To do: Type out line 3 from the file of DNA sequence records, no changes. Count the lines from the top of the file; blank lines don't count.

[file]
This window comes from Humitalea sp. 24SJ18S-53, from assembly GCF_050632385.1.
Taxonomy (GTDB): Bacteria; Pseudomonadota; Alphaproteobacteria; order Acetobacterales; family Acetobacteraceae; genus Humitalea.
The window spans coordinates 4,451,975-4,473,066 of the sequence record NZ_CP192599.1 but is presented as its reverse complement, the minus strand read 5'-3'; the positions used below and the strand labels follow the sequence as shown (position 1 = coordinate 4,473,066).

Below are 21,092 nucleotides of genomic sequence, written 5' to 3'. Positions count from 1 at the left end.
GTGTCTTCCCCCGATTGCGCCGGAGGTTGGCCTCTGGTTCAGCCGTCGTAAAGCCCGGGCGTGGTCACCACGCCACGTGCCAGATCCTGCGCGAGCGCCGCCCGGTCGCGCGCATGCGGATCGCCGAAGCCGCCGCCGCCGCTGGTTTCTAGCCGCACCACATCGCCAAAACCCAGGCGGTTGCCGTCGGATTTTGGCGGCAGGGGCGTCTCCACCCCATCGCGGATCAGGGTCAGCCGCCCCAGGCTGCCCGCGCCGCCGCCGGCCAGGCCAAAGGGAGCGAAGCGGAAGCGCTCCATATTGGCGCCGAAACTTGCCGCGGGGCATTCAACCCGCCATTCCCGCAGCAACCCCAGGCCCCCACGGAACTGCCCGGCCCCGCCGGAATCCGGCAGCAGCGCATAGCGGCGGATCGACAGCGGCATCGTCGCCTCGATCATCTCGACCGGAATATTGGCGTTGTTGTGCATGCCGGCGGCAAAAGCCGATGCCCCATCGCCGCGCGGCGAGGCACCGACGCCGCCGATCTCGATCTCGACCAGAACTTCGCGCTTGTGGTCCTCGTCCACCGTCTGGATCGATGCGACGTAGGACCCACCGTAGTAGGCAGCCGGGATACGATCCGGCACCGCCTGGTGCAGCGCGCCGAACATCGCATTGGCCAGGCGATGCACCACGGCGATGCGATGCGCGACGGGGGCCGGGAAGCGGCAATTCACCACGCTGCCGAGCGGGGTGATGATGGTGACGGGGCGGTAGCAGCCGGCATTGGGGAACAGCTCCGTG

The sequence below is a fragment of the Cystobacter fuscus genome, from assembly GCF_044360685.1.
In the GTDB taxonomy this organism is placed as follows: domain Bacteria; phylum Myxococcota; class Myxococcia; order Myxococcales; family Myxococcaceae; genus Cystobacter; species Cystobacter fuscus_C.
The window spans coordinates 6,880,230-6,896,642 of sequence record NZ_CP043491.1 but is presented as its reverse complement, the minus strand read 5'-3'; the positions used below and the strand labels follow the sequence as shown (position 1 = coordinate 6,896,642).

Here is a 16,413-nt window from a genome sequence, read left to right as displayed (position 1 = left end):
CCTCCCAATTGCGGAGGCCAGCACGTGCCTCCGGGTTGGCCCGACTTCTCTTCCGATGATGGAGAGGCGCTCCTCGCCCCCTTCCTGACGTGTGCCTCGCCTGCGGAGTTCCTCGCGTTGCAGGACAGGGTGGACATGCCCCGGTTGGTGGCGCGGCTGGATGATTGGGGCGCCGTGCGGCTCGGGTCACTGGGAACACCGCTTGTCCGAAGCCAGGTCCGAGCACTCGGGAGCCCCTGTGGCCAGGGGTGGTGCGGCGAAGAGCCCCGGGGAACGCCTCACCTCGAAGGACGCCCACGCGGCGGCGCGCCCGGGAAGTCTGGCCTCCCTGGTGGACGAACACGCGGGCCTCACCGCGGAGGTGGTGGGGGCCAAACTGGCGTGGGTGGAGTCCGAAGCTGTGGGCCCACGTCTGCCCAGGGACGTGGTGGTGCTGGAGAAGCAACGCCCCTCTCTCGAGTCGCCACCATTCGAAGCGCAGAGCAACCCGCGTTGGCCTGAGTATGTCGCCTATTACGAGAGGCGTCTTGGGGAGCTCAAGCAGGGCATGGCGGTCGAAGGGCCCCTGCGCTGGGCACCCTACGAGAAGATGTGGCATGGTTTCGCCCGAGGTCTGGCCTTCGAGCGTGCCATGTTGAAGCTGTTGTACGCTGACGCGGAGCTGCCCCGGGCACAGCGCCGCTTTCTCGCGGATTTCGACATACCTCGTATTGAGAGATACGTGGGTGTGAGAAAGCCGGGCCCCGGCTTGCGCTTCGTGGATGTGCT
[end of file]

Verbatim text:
The window spans coordinates 4,451,975-4,473,066 of the sequence record NZ_CP192599.1 but is presented as its reverse complement, the minus strand read 5'-3'; the positions used below and the strand labels follow the sequence as shown (position 1 = coordinate 4,473,066).